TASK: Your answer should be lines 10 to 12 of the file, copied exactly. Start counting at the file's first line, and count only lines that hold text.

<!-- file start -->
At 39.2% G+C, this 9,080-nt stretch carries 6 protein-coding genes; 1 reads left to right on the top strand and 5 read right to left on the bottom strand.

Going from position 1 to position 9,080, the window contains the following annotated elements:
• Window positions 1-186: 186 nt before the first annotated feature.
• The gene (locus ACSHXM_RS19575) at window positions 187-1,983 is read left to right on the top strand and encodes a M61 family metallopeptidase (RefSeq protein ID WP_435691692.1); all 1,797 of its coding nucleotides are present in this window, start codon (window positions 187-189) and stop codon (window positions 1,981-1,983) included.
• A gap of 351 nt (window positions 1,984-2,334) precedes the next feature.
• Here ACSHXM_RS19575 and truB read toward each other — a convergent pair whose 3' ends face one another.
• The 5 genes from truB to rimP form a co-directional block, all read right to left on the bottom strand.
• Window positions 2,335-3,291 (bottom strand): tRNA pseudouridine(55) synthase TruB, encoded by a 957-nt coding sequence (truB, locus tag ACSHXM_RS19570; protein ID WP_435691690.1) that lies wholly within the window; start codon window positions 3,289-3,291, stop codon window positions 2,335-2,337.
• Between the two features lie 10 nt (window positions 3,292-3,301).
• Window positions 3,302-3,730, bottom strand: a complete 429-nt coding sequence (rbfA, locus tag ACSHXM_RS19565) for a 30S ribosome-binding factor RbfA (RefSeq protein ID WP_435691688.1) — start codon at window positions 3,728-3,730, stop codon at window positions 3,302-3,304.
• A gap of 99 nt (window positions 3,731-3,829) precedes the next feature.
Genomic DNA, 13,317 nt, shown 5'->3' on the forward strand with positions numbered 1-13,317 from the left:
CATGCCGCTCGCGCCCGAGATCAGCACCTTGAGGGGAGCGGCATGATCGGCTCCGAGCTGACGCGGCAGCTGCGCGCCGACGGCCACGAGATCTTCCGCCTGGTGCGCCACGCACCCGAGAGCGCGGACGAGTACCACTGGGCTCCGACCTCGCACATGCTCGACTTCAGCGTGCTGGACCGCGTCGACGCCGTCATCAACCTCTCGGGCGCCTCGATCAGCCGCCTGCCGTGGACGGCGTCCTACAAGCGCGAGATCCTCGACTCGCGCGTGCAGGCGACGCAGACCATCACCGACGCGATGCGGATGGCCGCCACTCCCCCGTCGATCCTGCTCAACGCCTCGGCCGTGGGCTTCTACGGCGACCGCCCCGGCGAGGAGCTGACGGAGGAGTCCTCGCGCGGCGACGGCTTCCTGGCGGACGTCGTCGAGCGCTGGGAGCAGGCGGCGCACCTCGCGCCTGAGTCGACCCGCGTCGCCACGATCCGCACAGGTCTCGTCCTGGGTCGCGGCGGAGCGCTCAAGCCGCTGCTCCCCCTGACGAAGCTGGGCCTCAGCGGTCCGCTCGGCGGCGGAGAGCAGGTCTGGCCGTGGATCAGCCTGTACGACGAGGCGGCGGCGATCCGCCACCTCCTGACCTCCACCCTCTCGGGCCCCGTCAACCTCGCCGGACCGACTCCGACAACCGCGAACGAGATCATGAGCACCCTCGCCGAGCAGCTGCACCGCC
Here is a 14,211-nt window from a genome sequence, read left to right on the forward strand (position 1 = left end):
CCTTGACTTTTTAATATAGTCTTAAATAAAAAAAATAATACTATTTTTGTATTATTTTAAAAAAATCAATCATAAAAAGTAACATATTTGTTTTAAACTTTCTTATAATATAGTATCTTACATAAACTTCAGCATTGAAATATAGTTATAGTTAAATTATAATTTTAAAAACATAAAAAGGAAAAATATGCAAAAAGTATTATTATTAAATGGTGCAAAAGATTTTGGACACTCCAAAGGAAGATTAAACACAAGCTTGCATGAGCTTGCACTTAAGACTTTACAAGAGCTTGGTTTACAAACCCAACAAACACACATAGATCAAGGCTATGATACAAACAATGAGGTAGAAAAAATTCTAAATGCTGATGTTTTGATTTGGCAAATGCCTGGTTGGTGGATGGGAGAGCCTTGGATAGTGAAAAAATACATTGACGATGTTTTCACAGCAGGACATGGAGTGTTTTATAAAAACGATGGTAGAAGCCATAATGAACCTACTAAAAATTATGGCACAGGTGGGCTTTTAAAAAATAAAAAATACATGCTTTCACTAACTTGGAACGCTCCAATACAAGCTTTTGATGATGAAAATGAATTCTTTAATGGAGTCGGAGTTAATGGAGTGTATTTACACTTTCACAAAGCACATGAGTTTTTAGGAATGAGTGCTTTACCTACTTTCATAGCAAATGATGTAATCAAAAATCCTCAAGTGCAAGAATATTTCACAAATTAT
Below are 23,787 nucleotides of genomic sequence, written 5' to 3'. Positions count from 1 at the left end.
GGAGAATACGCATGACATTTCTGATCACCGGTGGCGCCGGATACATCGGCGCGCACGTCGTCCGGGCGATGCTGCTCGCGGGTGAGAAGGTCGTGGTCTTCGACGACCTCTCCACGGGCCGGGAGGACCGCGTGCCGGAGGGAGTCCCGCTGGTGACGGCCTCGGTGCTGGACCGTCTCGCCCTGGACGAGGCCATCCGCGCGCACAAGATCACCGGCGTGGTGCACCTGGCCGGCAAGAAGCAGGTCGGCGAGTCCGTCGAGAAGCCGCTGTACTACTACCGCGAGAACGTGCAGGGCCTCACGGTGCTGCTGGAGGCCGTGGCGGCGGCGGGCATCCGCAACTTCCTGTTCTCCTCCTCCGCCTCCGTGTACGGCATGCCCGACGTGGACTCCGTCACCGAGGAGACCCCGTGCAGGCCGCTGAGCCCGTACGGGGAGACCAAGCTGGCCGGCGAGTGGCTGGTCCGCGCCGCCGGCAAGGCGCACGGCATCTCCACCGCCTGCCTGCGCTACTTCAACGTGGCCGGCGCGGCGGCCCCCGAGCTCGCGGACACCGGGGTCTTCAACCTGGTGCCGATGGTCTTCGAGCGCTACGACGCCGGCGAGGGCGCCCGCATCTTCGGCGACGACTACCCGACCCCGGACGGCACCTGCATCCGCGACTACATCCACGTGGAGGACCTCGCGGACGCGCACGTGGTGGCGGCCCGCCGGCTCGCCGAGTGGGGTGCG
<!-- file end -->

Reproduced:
• Window positions 3,302-3,730, bottom strand: a complete 429-nt coding sequence (rbfA, locus tag ACSHXM_RS19565) for a 30S ribosome-binding factor RbfA (RefSeq protein ID WP_435691688.1) — start codon at window positions 3,728-3,730, stop codon at window positions 3,302-3,304.
• A gap of 99 nt (window positions 3,731-3,829) precedes the next feature.
Genomic DNA, 13,317 nt, shown 5'->3' on the forward strand with positions numbered 1-13,317 from the left: